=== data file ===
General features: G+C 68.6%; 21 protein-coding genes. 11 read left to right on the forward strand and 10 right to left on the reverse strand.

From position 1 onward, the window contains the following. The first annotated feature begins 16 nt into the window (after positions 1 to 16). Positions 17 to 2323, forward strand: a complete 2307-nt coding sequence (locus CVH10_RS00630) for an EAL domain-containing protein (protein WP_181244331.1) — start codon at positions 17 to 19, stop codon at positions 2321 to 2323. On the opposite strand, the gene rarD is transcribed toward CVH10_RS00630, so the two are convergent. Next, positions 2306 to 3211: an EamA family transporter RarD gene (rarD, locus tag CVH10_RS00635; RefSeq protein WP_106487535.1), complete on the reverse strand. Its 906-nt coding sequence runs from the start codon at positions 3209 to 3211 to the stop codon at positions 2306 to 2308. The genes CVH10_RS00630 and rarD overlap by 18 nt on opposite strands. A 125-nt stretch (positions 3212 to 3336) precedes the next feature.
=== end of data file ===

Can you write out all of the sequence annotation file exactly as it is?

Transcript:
General features: G+C 68.6%; 21 protein-coding genes. 11 read left to right on the forward strand and 10 right to left on the reverse strand.

From position 1 onward, the window contains the following. The first annotated feature begins 16 nt into the window (after positions 1 to 16). Positions 17 to 2323, forward strand: a complete 2307-nt coding sequence (locus CVH10_RS00630) for an EAL domain-containing protein (protein WP_181244331.1) — start codon at positions 17 to 19, stop codon at positions 2321 to 2323. On the opposite strand, the gene rarD is transcribed toward CVH10_RS00630, so the two are convergent. Next, positions 2306 to 3211: an EamA family transporter RarD gene (rarD, locus tag CVH10_RS00635; RefSeq protein WP_106487535.1), complete on the reverse strand. Its 906-nt coding sequence runs from the start codon at positions 3209 to 3211 to the stop codon at positions 2306 to 2308. The genes CVH10_RS00630 and rarD overlap by 18 nt on opposite strands. A 125-nt stretch (positions 3212 to 3336) precedes the next feature.